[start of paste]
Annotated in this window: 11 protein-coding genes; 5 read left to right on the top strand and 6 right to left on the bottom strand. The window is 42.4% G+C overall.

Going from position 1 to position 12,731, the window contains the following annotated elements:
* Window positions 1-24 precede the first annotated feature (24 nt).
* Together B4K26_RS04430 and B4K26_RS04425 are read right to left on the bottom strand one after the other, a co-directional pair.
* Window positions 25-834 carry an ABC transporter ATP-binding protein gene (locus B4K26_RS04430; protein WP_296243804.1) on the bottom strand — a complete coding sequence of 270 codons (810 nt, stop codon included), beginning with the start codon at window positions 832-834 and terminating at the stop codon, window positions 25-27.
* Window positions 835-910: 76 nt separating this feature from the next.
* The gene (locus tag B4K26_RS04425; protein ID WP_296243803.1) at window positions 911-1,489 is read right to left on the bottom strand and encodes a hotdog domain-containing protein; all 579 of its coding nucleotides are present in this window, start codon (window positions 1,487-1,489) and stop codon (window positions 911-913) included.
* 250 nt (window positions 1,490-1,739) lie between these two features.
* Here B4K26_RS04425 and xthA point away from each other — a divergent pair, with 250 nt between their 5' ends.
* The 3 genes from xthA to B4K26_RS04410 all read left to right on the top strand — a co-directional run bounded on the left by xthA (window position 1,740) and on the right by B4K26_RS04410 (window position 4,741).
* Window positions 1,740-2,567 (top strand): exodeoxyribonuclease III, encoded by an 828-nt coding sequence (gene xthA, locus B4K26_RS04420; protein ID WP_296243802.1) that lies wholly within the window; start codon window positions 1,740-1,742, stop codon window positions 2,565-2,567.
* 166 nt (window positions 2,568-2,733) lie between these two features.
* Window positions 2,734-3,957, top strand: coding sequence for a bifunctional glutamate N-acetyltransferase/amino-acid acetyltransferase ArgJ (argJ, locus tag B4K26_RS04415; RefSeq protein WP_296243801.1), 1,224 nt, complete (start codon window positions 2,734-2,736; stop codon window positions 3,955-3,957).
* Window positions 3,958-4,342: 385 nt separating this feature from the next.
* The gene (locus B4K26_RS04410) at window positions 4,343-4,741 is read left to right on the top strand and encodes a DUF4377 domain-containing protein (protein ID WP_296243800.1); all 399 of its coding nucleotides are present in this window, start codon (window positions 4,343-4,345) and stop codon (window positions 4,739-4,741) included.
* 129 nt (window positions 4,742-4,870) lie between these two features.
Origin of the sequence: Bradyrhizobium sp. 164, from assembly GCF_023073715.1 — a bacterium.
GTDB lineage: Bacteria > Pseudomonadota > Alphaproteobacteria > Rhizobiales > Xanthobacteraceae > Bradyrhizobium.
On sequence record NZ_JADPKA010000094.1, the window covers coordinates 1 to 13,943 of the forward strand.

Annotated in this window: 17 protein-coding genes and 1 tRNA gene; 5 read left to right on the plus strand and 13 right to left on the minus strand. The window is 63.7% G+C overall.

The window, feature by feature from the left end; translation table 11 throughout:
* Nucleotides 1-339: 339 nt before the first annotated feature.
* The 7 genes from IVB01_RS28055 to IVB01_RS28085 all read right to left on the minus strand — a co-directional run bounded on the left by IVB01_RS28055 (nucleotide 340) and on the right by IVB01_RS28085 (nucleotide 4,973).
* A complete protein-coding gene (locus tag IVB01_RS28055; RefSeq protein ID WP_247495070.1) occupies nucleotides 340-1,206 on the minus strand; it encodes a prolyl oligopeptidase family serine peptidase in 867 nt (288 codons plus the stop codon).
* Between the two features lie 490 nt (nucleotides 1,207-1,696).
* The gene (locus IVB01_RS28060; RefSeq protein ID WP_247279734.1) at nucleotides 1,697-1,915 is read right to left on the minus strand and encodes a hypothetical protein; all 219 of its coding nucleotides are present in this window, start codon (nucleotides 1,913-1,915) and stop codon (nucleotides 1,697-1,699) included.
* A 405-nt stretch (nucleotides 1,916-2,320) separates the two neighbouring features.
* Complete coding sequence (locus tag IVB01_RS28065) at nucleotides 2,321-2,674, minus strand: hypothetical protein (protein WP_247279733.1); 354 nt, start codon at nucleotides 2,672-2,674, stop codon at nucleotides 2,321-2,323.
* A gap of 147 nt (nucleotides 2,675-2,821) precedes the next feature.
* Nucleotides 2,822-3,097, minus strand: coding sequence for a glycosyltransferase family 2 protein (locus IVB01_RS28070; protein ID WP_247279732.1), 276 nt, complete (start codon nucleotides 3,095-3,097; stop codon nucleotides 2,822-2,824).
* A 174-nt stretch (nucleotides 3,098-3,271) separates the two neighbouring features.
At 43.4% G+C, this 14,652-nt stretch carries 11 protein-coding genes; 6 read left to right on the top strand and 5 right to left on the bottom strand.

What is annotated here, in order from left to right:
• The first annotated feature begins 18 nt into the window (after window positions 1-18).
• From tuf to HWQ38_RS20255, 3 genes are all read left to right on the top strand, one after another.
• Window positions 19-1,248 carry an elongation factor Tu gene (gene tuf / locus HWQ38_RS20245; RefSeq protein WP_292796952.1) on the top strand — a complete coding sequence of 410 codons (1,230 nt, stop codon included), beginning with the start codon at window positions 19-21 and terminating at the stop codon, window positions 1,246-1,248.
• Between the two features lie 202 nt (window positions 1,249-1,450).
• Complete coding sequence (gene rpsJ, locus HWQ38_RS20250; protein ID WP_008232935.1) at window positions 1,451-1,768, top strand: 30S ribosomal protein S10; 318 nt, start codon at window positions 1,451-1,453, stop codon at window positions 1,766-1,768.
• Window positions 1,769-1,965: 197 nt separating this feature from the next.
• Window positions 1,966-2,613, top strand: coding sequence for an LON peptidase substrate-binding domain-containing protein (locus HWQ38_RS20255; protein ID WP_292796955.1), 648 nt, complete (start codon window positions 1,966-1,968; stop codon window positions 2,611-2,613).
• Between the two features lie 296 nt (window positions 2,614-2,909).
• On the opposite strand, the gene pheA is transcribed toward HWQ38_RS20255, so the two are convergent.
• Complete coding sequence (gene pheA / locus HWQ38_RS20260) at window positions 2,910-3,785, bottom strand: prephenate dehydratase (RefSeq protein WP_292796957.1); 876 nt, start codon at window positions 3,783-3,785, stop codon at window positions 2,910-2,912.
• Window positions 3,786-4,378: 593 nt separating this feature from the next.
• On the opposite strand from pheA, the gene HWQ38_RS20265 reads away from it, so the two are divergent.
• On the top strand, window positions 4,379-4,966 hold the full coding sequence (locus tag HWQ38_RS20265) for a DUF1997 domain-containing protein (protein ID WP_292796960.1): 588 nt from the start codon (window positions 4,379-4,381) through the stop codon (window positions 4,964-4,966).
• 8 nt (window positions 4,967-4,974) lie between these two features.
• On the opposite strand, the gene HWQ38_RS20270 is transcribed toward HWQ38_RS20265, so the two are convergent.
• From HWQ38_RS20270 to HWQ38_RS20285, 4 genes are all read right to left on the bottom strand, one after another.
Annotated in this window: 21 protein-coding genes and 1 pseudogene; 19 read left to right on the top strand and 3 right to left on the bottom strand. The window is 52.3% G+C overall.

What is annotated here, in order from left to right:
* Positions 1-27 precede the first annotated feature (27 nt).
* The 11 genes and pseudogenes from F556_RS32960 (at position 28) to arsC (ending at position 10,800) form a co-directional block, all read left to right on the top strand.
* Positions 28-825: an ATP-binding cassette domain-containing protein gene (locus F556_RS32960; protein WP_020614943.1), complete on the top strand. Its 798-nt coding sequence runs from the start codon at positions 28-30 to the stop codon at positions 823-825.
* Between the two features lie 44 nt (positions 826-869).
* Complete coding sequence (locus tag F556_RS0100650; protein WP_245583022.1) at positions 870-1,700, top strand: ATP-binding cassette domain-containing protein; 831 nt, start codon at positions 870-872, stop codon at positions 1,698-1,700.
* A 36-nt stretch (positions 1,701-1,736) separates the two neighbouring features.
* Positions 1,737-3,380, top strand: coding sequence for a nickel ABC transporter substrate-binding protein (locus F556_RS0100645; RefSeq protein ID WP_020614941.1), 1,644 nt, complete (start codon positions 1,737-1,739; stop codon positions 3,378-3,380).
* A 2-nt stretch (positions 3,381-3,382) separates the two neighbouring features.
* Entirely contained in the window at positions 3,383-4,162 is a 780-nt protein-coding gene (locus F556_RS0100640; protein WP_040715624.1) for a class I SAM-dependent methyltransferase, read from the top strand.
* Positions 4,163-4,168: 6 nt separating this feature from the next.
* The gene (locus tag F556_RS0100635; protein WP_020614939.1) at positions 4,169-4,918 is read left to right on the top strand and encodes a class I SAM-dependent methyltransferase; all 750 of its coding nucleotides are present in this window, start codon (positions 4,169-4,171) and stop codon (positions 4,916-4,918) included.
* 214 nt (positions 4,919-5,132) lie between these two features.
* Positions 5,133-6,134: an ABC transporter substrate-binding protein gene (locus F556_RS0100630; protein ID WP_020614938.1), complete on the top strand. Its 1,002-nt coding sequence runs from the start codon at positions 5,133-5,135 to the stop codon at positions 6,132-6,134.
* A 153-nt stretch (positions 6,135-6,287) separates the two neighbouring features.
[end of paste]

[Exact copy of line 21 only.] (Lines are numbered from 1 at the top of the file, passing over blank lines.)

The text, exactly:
The window, feature by feature from the left end; translation table 11 throughout: